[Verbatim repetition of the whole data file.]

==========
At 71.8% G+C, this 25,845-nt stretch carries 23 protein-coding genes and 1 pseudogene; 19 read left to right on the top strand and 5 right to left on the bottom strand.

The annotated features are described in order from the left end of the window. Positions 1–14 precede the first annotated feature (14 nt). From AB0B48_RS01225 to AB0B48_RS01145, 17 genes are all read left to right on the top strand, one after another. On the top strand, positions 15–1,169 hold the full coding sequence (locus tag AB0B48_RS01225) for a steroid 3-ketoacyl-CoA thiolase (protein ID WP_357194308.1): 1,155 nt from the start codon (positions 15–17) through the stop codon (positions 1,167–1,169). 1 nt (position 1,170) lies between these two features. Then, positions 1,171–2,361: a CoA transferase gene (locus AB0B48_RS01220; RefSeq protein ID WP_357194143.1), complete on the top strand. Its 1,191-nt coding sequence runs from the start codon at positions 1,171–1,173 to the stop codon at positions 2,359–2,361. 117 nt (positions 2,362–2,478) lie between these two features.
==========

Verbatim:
At 71.8% G+C, this 25,845-nt stretch carries 23 protein-coding genes and 1 pseudogene; 19 read left to right on the top strand and 5 right to left on the bottom strand.

The annotated features are described in order from the left end of the window. Positions 1–14 precede the first annotated feature (14 nt). From AB0B48_RS01225 to AB0B48_RS01145, 17 genes are all read left to right on the top strand, one after another. On the top strand, positions 15–1,169 hold the full coding sequence (locus tag AB0B48_RS01225) for a steroid 3-ketoacyl-CoA thiolase (protein ID WP_357194308.1): 1,155 nt from the start codon (positions 15–17) through the stop codon (positions 1,167–1,169). 1 nt (position 1,170) lies between these two features. Then, positions 1,171–2,361: a CoA transferase gene (locus AB0B48_RS01220; RefSeq protein ID WP_357194143.1), complete on the top strand. Its 1,191-nt coding sequence runs from the start codon at positions 1,171–1,173 to the stop codon at positions 2,359–2,361. 117 nt (positions 2,362–2,478) lie between these two features.